Image: The Defectors by Jo Cheon-hyeon. Credit: Bori Publishing.
The majority of the North Koreans who have left their country do not wish to live in South Korea or any other “free country”’; indeed, a significant proportion hope to return home after a brief stint earning money abroad. This, and many other surprising observations about North Korean defectors fill Jo Cheon-hyeon 조천현’s recent book, The Defectors 탈북자.
Through his book, Jo, a journalist and documentary filmmaker, presents an ethnography of the hundreds of North Korean defectors in China that he has met for over 20 years. Particularly valuable is the survey of 100 North Korean women he conducted from 2001 to 2003, which showed 41 wanting to go to South Korea, 34 wanting to return to North Korea, and 21 wishing to stay in China. A shocking case features a young woman from a middle class family in North Korea who was kidnapped by human traffickers, sexually assaulted, then sold in China. She escaped but decided to stay in China; she would damage her family’s standing if she returned to North Korea, and her rapist was now in South Korea.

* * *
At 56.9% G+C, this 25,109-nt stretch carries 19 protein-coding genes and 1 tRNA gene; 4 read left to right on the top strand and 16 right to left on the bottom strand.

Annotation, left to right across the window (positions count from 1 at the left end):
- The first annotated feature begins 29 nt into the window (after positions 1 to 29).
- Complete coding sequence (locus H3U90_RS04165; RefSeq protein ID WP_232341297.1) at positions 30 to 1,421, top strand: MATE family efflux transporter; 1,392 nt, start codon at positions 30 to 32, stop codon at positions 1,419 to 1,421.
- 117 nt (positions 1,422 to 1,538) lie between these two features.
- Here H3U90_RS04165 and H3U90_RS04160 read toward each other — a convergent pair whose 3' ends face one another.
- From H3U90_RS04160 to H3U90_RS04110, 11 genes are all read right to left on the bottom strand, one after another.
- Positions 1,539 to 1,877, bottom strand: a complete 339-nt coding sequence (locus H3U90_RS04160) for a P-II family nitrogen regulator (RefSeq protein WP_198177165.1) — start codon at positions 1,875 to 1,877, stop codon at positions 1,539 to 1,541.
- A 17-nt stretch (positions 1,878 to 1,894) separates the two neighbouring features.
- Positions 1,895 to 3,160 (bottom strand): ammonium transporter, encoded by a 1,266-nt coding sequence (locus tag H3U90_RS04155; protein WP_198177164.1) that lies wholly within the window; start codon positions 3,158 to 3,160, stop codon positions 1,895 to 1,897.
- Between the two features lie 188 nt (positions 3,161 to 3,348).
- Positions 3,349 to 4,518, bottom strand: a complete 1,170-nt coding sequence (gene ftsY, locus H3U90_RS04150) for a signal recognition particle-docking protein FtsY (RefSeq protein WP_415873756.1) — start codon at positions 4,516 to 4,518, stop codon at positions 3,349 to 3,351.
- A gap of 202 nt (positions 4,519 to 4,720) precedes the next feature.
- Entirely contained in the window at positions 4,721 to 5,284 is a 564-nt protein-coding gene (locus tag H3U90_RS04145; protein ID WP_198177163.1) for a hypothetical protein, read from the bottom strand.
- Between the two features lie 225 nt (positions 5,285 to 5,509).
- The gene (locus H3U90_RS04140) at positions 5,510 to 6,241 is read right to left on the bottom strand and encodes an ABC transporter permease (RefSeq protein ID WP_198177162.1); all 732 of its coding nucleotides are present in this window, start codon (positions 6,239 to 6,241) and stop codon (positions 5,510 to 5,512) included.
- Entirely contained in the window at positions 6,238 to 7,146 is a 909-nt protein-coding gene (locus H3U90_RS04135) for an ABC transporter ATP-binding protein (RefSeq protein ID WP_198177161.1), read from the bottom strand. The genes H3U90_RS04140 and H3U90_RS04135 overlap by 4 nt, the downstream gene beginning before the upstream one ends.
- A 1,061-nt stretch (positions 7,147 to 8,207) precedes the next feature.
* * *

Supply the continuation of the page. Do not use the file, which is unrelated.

Jo is also withering in his criticism of NGOs that, out of political motivations, endanger North Korean defectors with amateurish stunts such as rushing into foreign embassy buildings in Beijing. The book, published in January, is a must-read for anyone interested in North Korea.